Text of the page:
"You guys are so young, how have you handled this?"
We hear this statement/question quite often and I'm not sure I have a great answer.
It hasn't been easy. Or anything close to easy.
We are young, our marriage is young (3 years this month!)
We feel like we are about 50 now.
You handle it because you have to, you don't have a choice. There were so many days when I didn't think I could handle it. Days that I wanted to curl up in a ball and pull the blankets over my head and wake up and have it all be a really, really bad dream. We were told early on that things like what we've been through can take a serious toll on marriages. It's hard enough as an individual person to try and process all of the thoughts and emotions of having your dreams shattered and harder to try and make sense of it alongside someone else. I know that I could never do it alone though, that's for sure.
While Cohen was in the NICU and Danny was making the 2 hour drive to and from Seattle twice a week, it was hard. We had to be intentional with our time. It was hard to find a balance of spending time with Cohen while also making time for us to spend time together. Sometimes we spent the time eating, sometimes taking naps, sometimes crying and sometimes laughing. I remember the first time we went out to dinner and we just sat and stared at each other and talked about how strange it felt to be out eating in public acting like we were normal when in reality our world had fallen apart. Believe it or not, I have never been a big "feelings" person and I had to make myself tell Danny what I was feeling instead of just keeping it to myself. He couldn't fix me and he couldn't make everything go away, but he could be there for me. He is an amazing source of strength through all of it.
Coming home was a huge adjustment. We had been living apart for 5 months and had gotten used to surviving however we could alone. I was used to making my own schedule and having time alone. He was used to coming home to an empty house and passing the time however he could. We had to relearn to live together. It sounds strange, but we were apart for a long time during an incredibly difficult time. We learned coping mechanisms on our own and had to rediscover how to be together under the same roof.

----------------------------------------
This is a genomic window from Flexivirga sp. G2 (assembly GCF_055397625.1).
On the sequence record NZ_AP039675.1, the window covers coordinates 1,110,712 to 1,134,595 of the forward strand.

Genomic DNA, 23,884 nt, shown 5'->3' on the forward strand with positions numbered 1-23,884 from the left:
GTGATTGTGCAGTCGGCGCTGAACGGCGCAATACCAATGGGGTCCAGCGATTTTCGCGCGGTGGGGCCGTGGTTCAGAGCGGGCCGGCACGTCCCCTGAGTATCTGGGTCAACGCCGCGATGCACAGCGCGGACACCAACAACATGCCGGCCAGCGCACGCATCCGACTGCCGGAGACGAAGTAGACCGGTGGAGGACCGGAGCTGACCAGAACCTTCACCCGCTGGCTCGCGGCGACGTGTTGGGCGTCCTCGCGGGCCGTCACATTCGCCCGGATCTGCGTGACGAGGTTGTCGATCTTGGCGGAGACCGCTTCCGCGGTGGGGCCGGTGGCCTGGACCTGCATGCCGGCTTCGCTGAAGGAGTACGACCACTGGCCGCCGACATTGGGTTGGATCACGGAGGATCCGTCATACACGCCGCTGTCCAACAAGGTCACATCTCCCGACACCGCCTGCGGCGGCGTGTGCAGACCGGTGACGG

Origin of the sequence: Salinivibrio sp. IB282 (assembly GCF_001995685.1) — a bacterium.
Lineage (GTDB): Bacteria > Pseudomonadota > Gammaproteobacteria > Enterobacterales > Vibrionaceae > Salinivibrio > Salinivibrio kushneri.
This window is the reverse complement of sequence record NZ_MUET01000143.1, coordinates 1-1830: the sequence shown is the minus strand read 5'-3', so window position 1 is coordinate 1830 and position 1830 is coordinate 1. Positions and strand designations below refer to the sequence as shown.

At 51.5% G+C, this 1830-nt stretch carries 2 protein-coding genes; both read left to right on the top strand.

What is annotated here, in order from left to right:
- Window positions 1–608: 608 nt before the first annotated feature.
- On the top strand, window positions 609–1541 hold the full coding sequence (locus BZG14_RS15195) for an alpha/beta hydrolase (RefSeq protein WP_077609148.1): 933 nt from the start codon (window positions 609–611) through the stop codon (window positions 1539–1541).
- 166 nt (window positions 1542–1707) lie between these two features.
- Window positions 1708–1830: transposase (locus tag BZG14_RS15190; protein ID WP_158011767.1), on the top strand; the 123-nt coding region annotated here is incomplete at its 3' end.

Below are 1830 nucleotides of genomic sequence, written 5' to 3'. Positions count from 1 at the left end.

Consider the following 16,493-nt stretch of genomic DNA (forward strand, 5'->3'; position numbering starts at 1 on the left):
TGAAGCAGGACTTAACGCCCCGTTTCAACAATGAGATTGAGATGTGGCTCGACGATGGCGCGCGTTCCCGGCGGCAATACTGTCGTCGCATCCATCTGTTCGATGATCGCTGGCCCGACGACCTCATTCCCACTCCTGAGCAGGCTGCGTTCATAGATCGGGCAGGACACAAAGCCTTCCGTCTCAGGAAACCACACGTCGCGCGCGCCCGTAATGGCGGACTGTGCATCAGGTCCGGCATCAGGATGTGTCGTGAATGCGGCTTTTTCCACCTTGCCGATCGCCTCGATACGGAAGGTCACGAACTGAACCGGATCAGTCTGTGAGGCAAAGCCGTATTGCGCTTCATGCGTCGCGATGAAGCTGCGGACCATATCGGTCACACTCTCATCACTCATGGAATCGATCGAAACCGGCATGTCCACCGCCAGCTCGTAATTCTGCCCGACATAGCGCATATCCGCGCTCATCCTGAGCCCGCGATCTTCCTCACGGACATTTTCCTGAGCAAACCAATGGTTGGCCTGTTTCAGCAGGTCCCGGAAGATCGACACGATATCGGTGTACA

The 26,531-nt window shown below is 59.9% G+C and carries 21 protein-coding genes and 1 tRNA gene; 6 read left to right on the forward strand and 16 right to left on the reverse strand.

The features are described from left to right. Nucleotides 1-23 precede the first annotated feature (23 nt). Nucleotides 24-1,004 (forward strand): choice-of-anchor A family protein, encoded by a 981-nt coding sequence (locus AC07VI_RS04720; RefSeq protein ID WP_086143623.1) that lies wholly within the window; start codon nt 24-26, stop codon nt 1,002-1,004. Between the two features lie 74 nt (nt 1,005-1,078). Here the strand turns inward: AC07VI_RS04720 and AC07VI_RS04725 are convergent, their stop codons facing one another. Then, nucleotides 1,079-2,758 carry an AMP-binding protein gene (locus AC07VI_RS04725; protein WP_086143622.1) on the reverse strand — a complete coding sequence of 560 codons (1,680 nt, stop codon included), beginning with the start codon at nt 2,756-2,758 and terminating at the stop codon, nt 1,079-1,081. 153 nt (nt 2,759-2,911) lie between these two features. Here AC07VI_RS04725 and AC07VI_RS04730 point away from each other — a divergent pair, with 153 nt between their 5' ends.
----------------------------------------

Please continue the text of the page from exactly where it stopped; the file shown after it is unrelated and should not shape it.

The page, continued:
We also had to learn to support each other in our grief. Men and women grieve very differently and we had to learn to respect that in each other. We try to be understanding of how the other may or may not be feeling. Danny and I had different relationships with and dreams for Carter. I carried him for 25 weeks and felt his every move while Danny felt his kicks and dreamed of playing football in the backyard with his boys. Even though we grieve differently, we share the fact that it was our son and that we are both dealing with an incredible loss. After one year I can say that it is different than it was now that Cohen is home and we aren't quite as fresh in our grief, but it's still hard. I still have to fight to not keep my feelings from Danny but to be open with him. Danny has never once made me feel like I need to "get over it" or that I'm not allowed to feel the way that I do and I think that is one of the greatest ways that he has helped me through this.
So, as for how we've handled it, I'm not sure if there is a choice to be made on whether we can handle things or not. What other choice did we have? To walk away from our surviving son in his time of greatest need? That doesn't seem like a choice to me. But, I get it, when I see others in impossibly hard situations, I think the same thing "How do they do it?". It's pretty amazing the things that people can go through and still come out on the other side. We are by no means done "handling" everything, I have a feeling it is going to be a life long process that we go through together. I know for us, we had a wonderful support system and many, many prayers and by God's grace we have made it this far.